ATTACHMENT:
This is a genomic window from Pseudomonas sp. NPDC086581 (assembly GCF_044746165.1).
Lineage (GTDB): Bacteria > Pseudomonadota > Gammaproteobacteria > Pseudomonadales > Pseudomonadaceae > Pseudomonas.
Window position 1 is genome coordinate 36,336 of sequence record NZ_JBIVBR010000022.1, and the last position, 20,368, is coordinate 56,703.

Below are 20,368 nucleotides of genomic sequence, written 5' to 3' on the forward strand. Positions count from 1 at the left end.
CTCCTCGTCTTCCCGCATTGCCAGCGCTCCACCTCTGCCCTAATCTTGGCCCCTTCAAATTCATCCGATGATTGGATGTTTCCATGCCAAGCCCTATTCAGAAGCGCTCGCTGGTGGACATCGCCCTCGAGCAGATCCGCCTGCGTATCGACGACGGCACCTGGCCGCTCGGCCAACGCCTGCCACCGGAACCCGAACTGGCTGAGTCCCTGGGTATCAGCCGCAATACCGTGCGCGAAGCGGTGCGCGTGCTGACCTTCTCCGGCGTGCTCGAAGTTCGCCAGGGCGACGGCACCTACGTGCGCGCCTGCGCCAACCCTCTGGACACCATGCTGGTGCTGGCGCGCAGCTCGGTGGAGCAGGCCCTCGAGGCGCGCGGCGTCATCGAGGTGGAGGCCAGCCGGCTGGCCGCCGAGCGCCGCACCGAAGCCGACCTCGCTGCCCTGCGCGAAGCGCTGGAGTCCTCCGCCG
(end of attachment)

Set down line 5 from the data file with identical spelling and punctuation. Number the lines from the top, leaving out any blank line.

CTCCTCGTCTTCCCGCATTGCCAGCGCTCCACCTCTGCCCTAATCTTGGCCCCTTCAAATTCATCCGATGATTGGATGTTTCCATGCCAAGCCCTATTCAGAAGCGCTCGCTGGTGGACATCGCCCTCGAGCAGATCCGCCTGCGTATCGACGACGGCACCTGGCCGCTCGGCCAACGCCTGCCACCGGAACCCGAACTGGCTGAGTCCCTGGGTATCAGCCGCAATACCGTGCGCGAAGCGGTGCGCGTGCTGACCTTCTCCGGCGTGCTCGAAGTTCGCCAGGGCGACGGCACCTACGTGCGCGCCTGCGCCAACCCTCTGGACACCATGCTGGTGCTGGCGCGCAGCTCGGTGGAGCAGGCCCTCGAGGCGCGCGGCGTCATCGAGGTGGAGGCCAGCCGGCTGGCCGCCGAGCGCCGCACCGAAGCCGACCTCGCTGCCCTGCGCGAAGCGCTGGAGTCCTCCGCCG